A home inspection is one of the most important parts in any real estate transaction. Home Inspections help buyers understand what’s going on with a property before they actually purchase it. Without it, buyers risk buying a property that needs a lot of repairs which can cost lots of money.
Let’s get into what a home inspection is, what it includes, how it works, how much it costs, and other common questions we hear every day.
What Is A Home Inspection?
A home inspection is an independent evaluation of a property and its structure. Typically, this is requested during a real estate transaction, but not always.
A homeowner could request a home inspection just to see what is going on with their property. On the other hand, we see sellers ordering pre-listing inspections to help sell their homes for top dollar.
In the most common scenario though, homebuyers hire licensed home inspectors to evaluate the property’s condition, report on the general condition, and recommend specialized contractors where needed.
What Does A Home Inspection Include?
In most cases, a home inspection includes an evaluation and report of findings on the following:
- Safety Issues
What is included in the home inspection can vary slightly by inspector, however, most inspectors follow the American Society of Home Inspectors (ASHI) Standards of Practice or the International Association of Certified Home Inspectors (NACHI) Standards of Practice.
Waypoint Property Inspection follows the NACHI standards or practice. View A Sample Home Inspection Report.
What Is Not Included?
Home Inspections are not code inspections and are not always the same. Check with your inspection company to see specifically what is and is not included.
Most home inspectors charge extra for the following:
Most home inspectors do not include:
- Cosmetic Defects.
- Outbuildings – unless specifically requested.
- Cable Systems, Antennas, & Alarm Systems.
- Home components they cannot see or reach safely.
- Quotes for repairs.
- Anything other than visual, non-invasive, or technically exhaustive inspections. For example, a home inspector would not take apart an air conditioner or move personal items to reach an electrical panel.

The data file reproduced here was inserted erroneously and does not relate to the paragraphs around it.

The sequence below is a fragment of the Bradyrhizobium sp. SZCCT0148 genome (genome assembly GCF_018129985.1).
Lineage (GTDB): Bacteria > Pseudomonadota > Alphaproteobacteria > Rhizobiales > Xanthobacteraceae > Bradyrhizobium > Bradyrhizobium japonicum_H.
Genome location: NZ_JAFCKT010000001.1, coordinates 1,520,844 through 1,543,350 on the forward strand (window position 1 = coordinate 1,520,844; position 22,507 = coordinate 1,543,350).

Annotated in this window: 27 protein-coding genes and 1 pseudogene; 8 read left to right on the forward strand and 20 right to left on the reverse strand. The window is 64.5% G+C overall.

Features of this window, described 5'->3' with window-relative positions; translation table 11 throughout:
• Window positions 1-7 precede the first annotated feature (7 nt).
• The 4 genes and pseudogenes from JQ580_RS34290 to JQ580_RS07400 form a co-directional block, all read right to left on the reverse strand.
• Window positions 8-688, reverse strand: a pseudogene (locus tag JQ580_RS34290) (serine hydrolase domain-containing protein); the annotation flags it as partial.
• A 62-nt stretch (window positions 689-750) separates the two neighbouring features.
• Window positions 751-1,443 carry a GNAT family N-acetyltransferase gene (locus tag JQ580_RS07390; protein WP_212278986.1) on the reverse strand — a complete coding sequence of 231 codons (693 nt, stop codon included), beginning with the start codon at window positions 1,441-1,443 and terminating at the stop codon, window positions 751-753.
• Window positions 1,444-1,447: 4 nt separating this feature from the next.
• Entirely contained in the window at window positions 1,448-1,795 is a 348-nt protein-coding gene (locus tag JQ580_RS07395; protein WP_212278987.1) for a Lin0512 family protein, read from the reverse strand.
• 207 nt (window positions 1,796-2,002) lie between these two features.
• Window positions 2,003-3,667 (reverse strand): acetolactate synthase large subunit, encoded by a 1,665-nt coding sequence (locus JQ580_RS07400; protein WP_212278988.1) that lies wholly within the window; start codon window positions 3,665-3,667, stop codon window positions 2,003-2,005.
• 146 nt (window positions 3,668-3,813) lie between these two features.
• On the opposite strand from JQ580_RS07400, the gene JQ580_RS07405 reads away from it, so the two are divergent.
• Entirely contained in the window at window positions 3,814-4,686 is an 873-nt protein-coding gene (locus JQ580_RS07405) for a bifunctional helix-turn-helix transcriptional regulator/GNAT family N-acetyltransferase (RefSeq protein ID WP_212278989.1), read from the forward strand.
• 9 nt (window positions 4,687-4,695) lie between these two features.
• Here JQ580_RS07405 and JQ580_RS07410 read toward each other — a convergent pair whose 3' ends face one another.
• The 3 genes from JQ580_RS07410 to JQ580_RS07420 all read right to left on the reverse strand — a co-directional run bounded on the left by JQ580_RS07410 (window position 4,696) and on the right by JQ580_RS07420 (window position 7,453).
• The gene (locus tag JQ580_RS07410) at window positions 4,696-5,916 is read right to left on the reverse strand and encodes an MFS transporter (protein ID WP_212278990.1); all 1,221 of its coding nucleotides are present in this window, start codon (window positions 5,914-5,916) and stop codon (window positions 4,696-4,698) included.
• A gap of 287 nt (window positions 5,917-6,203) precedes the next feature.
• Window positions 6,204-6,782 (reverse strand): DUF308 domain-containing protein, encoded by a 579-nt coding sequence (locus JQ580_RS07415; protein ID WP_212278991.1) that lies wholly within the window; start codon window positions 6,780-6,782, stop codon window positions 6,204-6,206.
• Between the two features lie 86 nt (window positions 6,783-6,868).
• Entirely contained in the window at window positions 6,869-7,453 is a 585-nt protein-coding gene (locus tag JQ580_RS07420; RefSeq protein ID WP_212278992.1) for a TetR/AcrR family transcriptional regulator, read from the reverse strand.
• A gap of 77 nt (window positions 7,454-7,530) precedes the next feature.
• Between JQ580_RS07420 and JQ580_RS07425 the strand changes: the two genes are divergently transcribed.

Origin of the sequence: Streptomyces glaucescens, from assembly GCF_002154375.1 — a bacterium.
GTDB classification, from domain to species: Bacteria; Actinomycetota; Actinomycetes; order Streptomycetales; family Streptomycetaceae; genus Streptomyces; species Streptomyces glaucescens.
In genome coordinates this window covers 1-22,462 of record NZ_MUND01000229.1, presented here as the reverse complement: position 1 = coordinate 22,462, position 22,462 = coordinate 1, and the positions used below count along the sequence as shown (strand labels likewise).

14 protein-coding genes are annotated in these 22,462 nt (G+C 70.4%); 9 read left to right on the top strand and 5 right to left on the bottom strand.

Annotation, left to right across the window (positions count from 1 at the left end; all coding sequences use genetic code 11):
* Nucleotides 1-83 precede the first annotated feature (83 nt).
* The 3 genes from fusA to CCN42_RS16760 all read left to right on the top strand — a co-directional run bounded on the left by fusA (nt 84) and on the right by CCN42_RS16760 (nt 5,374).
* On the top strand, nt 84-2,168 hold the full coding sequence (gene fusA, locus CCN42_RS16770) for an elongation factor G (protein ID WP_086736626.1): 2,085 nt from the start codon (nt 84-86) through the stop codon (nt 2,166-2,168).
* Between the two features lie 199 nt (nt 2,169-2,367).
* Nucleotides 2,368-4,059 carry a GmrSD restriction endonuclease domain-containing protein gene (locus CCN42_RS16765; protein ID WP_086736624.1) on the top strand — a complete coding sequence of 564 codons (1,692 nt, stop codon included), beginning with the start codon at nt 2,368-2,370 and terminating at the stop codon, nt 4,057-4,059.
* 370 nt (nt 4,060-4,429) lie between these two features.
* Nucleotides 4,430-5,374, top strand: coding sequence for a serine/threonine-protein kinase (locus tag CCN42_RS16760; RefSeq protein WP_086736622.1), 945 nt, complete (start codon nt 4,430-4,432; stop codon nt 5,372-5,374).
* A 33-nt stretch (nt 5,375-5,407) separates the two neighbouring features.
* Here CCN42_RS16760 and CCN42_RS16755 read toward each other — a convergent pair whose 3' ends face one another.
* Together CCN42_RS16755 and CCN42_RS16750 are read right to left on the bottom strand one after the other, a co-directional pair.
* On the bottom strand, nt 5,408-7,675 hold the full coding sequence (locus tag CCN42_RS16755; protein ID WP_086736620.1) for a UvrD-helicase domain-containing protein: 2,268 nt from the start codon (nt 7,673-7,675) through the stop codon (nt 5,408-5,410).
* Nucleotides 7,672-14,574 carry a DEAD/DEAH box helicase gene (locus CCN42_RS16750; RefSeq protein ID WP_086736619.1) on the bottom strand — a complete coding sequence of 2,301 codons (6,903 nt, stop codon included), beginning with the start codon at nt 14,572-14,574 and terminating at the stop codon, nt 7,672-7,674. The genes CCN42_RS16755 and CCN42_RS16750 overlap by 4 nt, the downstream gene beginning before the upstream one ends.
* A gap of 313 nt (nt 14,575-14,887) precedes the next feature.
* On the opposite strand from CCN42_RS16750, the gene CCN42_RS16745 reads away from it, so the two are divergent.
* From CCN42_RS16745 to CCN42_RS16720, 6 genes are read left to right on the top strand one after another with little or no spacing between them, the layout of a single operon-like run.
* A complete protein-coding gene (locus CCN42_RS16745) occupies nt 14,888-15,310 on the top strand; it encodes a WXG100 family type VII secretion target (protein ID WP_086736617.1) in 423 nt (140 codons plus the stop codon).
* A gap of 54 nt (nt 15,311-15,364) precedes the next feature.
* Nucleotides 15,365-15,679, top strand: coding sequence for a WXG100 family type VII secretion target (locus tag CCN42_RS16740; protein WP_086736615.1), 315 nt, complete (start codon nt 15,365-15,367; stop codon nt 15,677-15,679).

How A Home Inspection Works
As mentioned previously, most home inspections occur during a real estate transaction. For the sake of this post, we are going to focus on those instances.
When a home buyer finds a home they like, they submit an offer for purchase. Once an offer is accepted on a home, the homebuyer typically has a 5-7 day period to complete any inspections they may need. (The inspection period can vary depending on market conditions). One of those inspections is the home inspection.
Home buyers then hire a home inspector to evaluate the property during the inspection period. We recommend consulting with your real estate agent or looking at online reviews to find a home inspector.
During the inspection, sellers typically vacate the property to leave the home buyer, home inspector, and buyer’s agent alone.
On average, a home inspection can take 2-3 hours, after which, the home inspector shares their findings with the homebuyer and buyer’s agent. The home inspector then produces a report for the home buyer. Home inspection reports are typically delivered the same day or next day.
Finally, the home buyer and buyer’s agent may be able to make requests for repairs or open negotiations based on home inspection findings that were not previously disclosed in the contract, such as a leaking roof. This can lead to a home inspection contingency.
In some cases, a reinspection may be needed to ensure repairs were completed properly. After that, the inspection process is complete.
How Much Does It Cost?
The national average for a basic home inspection is a little over $350. However, most home buyers should expect to pay more than this if they need additional services, such as radon testing, mold testing, or insurance-specific inspections like the four-point or wind mitigation inspections.
As a general rule of thumb, the more you pay for an inspection, the more experienced inspector you are getting.
Other Common Questions
Lastly, let’s get into other common questions we hear.
Home Inspection Vs An Appraisal
A home inspection and appraisal are both ordered during the inspection period. However, an appraisal is when a licensed appraiser gives an unbiased opinion of a home’s value. An inspection of a home does not report on the property’s value, only on deficiencies, safety issues, and life expectancies of major components.
Does The Homebuyer Have To Attend?
No, they do not. A home buyer may just review the final written report. However, we highly recommend home buyers attend inspections so they can ask questions!
Does The home seller Have To Leave The Property During The Inspection?
Technically, no. However, most home sellers want buyers to feel comfortable, so they choose to leave for the inspection’s duration.
The Bottom Line
A home inspection is an independent evaluation of a home by a licensed home inspector. It is typically requested during a real estate transaction, but not always.
If you have additional questions about inspections, comment below.